Small Explore grants are designed to fund a team’s early discovery work, helping them to find and validate an unmet need. Expand grants help students build a product or service that addresses that need. And the recently launched student-run Van Wickle Ventures invests even larger amounts to help Brown-spawned ventures scale.
Breakthrough Lab (B-Lab) — the center’s intensive, two-month summer accelerator — provides student teams with a stipend and critical resources to take their ventures to the next level. And both the Brown Venture Prize and Brown Venture Founders program support the most advanced student founders as they launch ventures in Rhode Island and around the world.
These programs enable students to use Brown’s approach to entrepreneurial problem solving in a real-world setting — with the support of Nelson Center staff, alumni mentors and industry experts — and within a range of fields. Recent student ventures have focused on developing a type of mesh that removes debris from blood, reducing stroke risk, creating an on-demand mobile charging service for electric vehicles, and challenging the stigma surrounding mental illness.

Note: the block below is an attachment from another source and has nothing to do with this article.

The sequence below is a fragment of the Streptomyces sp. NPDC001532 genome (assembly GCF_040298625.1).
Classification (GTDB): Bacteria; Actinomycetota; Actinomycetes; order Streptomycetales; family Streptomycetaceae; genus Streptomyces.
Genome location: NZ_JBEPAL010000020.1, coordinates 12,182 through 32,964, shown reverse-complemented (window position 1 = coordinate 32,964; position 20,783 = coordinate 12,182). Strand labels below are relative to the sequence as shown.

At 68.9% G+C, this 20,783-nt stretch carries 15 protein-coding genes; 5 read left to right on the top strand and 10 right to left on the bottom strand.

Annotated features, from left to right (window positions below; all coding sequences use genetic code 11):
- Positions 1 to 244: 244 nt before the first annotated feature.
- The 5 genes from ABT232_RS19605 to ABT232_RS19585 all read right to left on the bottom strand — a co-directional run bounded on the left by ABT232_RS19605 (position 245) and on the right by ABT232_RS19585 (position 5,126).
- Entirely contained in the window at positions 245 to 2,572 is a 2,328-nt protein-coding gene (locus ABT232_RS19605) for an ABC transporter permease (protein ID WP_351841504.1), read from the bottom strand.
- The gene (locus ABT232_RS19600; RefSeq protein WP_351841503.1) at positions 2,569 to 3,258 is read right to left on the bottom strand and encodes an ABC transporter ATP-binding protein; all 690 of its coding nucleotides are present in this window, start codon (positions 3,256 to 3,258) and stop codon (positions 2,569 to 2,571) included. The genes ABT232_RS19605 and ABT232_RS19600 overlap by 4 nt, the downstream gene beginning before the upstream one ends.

At this summer’s B-Lab, the ambitions of each of the 14 teams are no less great. One group is working to produce a wearable CPR aid to improve the quality of chest compressions. Another is developing “laboratory leather,” a modern approach to producing material for clothing and other products for animal lovers. Yet another team is working to enable tea drinkers to discover “novel flavors, healing experiences and beautifully shareable moments” through a wide array of loose-leaf, zero-waste tea.
“There’s a big difference between thinking about being an entrepreneur and actually doing entrepreneurship,” said Jason Harry, director of B-Lab and a professor of the practice in technology, entrepreneurship and engineering. “As a natural extension of Brown’s creative, problem-solving DNA, we bridge the gap between academic entrepreneurship and the world of commercial incubators and accelerators.”
This year’s Venture Prize winner, Formally, illustrates the array of venture creation and acceleration support available to students — and the exploration and learning it enables. Created by a team of four Brown students and recent graduates, Formally is an app that guides displaced individuals through the labyrinthine process of completing applications for asylum, visas and citizenship in the U.S.
The team won the Venture Prize after landing an Explore grant, spending a subsequent summer in Breakthrough Lab and working with alumni contacts at NGOs and immigration law firms to test and improve their software.